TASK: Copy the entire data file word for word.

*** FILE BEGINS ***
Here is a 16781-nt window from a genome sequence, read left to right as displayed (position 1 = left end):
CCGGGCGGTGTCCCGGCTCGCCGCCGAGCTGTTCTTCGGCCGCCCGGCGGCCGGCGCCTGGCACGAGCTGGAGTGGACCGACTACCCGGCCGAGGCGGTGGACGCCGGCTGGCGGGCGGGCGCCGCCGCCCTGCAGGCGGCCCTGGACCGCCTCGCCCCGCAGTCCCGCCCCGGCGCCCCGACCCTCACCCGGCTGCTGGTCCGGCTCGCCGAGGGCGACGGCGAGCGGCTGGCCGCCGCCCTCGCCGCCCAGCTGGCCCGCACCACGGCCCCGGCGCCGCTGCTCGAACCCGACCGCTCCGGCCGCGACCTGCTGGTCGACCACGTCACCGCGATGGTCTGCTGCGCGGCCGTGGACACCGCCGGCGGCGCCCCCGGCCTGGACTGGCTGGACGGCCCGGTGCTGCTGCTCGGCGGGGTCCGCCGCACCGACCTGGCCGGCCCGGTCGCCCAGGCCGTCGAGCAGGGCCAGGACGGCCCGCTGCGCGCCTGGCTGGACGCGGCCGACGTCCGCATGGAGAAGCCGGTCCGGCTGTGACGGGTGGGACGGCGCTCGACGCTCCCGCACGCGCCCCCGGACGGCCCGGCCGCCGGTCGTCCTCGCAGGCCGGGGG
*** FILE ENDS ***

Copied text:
Here is a 16781-nt window from a genome sequence, read left to right as displayed (position 1 = left end):
CCGGGCGGTGTCCCGGCTCGCCGCCGAGCTGTTCTTCGGCCGCCCGGCGGCCGGCGCCTGGCACGAGCTGGAGTGGACCGACTACCCGGCCGAGGCGGTGGACGCCGGCTGGCGGGCGGGCGCCGCCGCCCTGCAGGCGGCCCTGGACCGCCTCGCCCCGCAGTCCCGCCCCGGCGCCCCGACCCTCACCCGGCTGCTGGTCCGGCTCGCCGAGGGCGACGGCGAGCGGCTGGCCGCCGCCCTCGCCGCCCAGCTGGCCCGCACCACGGCCCCGGCGCCGCTGCTCGAACCCGACCGCTCCGGCCGCGACCTGCTGGTCGACCACGTCACCGCGATGGTCTGCTGCGCGGCCGTGGACACCGCCGGCGGCGCCCCCGGCCTGGACTGGCTGGACGGCCCGGTGCTGCTGCTCGGCGGGGTCCGCCGCACCGACCTGGCCGGCCCGGTCGCCCAGGCCGTCGAGCAGGGCCAGGACGGCCCGCTGCGCGCCTGGCTGGACGCGGCCGACGTCCGCATGGAGAAGCCGGTCCGGCTGTGACGGGTGGGACGGCGCTCGACGCTCCCGCACGCGCCCCCGGACGGCCCGGCCGCCGGTCGTCCTCGCAGGCCGGGGG